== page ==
If you are printing 30+ dark garments per day and feel that you have a decent understanding of the pre-treatment process, you might consider adding an automatic pre-treatment machine to your arsenal – the ViperONE has proven to be a great choice and is allowing us greater confidence in our process from start to finish.  Each garment is loaded onto the “platen” and the drawer is manually closed – once you are ready to spray, you simply press the green “GO” button and the nozzle travels across the garment to apply the pre-treatment; the entire process only takes a few seconds, so it is easy to pre-treat 60 shirts per hour without breaking a sweat.  If someone were to really hustle on the machine, I wouldn’t be surprised to see 120+ shirts per hour being pre-treated with little difficulty.

Rather than spraying the shirt once, we have found that we get better fluid deposit on the garment when we lower the volume down and press the “GO” button twice, instead of once; we subscribe to the professional painting philosophy that “two light coats are always better than one heavy coat”.  By laying down two light passes instead of one, we seem to get smoother pre-treatment results with more consistent fabric penetration – this is especially important when printing on porous cotton (such as standard vs. ring spun), or fleece materials.  Additionally, we have not eliminated the “brushing” step that precedes the heat press – after we spray each garment, we quickly brush it down with a high quality Wooster brush, to ensure that fibrillation is minimized.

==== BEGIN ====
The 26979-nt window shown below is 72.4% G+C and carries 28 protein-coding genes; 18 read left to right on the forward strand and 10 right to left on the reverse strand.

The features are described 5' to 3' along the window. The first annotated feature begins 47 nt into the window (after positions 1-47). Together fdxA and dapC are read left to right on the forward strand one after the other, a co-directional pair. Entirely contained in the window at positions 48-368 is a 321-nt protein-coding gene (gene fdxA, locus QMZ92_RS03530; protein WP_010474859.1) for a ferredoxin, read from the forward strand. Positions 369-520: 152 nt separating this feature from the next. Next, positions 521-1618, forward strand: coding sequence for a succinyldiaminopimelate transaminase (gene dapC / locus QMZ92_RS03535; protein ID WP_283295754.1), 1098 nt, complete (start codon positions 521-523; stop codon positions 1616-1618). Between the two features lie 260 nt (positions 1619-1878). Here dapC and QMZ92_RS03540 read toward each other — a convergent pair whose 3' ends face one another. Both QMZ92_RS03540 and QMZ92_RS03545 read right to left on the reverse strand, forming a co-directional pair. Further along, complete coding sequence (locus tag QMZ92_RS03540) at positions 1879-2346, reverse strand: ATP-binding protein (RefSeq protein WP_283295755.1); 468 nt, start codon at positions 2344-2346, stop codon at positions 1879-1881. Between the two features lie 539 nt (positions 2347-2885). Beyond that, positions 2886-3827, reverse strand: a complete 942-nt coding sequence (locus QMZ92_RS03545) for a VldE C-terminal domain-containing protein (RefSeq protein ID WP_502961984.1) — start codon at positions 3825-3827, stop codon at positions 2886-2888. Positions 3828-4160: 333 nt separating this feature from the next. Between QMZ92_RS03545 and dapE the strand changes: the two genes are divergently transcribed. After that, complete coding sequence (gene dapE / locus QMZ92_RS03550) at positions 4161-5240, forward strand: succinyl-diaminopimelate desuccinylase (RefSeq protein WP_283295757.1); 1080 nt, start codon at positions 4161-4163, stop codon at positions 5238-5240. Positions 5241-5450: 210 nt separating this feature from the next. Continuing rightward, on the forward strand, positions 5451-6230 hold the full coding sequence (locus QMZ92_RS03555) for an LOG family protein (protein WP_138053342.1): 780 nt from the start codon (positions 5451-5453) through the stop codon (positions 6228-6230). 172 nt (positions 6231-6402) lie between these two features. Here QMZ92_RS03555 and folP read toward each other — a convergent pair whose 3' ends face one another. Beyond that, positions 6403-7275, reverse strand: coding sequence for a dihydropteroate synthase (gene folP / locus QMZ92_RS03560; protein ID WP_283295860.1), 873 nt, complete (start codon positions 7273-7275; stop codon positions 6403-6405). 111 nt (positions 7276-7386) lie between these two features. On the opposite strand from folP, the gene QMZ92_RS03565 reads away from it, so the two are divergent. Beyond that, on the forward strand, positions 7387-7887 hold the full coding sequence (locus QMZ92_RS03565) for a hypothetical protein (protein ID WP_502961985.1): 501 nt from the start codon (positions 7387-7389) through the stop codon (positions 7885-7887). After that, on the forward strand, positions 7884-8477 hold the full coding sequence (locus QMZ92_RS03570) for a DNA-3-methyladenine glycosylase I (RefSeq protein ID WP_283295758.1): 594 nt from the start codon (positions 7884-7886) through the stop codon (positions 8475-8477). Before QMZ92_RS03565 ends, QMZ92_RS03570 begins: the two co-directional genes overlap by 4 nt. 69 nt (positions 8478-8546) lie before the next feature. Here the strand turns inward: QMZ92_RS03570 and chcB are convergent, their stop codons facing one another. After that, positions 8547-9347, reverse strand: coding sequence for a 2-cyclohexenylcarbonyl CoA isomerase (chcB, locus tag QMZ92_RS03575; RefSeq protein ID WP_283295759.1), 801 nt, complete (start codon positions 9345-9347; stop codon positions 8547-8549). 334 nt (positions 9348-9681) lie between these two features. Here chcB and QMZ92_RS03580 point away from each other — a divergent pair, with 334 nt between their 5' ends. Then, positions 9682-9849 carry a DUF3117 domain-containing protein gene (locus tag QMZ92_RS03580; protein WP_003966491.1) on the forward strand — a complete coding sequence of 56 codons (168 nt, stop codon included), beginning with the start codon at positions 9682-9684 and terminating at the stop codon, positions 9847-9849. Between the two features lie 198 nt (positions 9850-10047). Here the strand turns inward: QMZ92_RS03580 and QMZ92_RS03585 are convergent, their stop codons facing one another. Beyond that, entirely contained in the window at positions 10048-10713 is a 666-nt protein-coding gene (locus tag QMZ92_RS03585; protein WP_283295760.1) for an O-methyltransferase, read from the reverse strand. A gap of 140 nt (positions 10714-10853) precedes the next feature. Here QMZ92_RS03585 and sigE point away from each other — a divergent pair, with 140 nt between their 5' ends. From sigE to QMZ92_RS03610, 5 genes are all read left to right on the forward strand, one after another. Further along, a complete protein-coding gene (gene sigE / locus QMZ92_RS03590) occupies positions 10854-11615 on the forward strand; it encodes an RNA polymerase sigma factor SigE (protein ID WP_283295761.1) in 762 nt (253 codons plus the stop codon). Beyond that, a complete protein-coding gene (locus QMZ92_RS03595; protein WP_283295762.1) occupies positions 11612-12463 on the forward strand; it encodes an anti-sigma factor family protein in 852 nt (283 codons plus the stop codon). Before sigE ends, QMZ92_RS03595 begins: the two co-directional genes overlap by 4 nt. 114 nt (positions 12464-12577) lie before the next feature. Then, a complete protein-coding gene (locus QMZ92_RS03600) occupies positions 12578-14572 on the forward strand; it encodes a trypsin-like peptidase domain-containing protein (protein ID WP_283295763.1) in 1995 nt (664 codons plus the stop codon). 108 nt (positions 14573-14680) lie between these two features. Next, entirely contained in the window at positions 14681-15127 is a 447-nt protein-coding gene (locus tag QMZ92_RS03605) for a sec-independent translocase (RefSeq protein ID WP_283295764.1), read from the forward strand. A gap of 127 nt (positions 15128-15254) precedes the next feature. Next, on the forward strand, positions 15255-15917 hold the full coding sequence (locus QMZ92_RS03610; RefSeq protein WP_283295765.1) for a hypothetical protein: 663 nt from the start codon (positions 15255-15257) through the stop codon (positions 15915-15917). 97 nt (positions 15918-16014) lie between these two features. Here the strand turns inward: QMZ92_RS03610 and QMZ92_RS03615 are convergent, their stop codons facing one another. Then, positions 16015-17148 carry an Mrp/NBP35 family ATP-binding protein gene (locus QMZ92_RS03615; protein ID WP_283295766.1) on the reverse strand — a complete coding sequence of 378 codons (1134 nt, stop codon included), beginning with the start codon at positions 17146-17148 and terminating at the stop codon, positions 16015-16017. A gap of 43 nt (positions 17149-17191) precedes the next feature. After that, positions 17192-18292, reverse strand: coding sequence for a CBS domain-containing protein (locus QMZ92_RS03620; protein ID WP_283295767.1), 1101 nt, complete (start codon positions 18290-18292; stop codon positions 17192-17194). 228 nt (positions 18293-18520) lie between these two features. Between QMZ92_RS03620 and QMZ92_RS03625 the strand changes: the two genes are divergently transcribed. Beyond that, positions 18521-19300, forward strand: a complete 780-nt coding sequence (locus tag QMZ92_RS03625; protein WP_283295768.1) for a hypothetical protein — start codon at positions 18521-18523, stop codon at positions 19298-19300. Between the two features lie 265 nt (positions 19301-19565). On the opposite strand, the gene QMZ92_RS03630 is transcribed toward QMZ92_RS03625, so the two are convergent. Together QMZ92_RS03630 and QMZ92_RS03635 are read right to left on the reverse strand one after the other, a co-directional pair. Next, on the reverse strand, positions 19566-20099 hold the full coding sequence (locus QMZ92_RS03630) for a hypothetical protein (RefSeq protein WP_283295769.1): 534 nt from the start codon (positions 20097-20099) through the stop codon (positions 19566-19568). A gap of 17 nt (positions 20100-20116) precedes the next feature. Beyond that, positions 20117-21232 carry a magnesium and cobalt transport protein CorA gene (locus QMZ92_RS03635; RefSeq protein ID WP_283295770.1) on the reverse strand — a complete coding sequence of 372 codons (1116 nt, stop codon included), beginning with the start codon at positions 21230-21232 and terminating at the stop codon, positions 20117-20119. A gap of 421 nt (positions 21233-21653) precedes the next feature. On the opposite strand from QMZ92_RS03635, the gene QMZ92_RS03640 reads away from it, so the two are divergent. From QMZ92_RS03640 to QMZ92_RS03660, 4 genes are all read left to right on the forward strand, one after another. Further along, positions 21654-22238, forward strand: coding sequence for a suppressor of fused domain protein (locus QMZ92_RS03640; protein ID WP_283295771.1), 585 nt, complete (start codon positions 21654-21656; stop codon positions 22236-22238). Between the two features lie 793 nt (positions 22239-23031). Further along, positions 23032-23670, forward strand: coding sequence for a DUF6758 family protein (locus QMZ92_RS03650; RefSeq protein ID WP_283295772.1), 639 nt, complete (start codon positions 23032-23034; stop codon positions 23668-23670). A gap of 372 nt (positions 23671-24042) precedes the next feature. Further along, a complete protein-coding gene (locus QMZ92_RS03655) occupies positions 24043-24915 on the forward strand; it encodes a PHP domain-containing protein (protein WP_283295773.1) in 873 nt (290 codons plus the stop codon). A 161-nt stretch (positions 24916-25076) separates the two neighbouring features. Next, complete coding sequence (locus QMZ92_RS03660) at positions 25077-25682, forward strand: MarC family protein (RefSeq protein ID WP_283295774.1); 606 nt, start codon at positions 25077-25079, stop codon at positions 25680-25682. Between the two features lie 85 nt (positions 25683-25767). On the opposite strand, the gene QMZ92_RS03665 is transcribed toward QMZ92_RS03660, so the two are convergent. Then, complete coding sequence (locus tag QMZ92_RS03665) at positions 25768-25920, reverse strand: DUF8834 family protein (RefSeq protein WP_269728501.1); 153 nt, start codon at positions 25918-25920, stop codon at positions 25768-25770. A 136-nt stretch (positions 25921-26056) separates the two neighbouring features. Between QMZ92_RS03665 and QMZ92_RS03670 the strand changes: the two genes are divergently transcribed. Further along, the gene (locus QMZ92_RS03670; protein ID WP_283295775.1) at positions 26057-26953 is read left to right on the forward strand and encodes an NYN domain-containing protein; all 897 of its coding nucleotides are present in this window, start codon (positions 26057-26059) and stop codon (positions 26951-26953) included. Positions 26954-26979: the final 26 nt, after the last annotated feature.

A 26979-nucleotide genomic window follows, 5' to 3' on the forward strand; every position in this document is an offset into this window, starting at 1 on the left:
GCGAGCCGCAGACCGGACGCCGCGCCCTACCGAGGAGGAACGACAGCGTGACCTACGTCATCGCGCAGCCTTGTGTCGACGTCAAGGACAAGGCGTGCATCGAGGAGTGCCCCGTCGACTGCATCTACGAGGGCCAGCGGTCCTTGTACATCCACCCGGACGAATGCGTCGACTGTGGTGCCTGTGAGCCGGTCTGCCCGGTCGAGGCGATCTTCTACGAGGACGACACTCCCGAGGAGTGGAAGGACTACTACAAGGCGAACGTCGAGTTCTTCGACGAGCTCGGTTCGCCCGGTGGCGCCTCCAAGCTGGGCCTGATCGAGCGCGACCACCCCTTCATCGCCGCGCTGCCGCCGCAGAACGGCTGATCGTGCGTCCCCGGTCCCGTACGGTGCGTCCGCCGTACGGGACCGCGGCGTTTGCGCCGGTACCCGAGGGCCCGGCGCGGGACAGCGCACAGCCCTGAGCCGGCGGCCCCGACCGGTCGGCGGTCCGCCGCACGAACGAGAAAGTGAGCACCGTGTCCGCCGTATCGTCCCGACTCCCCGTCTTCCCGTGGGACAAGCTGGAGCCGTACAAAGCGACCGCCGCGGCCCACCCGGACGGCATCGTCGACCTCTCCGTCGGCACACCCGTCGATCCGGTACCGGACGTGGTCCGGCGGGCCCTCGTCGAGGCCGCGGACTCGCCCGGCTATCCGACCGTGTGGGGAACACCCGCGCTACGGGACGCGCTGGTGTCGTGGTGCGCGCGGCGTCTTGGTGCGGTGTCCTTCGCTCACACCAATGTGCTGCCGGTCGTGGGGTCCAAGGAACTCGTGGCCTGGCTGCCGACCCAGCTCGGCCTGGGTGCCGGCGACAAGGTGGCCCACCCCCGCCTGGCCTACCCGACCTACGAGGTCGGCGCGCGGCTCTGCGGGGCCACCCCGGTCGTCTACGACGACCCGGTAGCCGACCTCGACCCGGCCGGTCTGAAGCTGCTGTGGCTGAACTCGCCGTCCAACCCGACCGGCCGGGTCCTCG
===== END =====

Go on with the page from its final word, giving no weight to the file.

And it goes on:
At the end of the day, we are very happy with the ViperONE automatic pretreater, and our thanks go out to the team at i-Group Technologies, LLC!  This device may even allow us to begin offering “pre-pretreated” shirts to some of our local DTG customers, providing them even greater control of their own printing process while they build up the necessary volume to justify the purchase of an automatic machine – we believe the difference in print quality and consistency speaks for itself.  As i-Group Technologies, LLC makes this product commercially available, watch for it to appear on one of our product pages for you to purchase for your own DTG print business!  Remember, if it doesn’t work for us in our own production facility (, we won’t recommend it!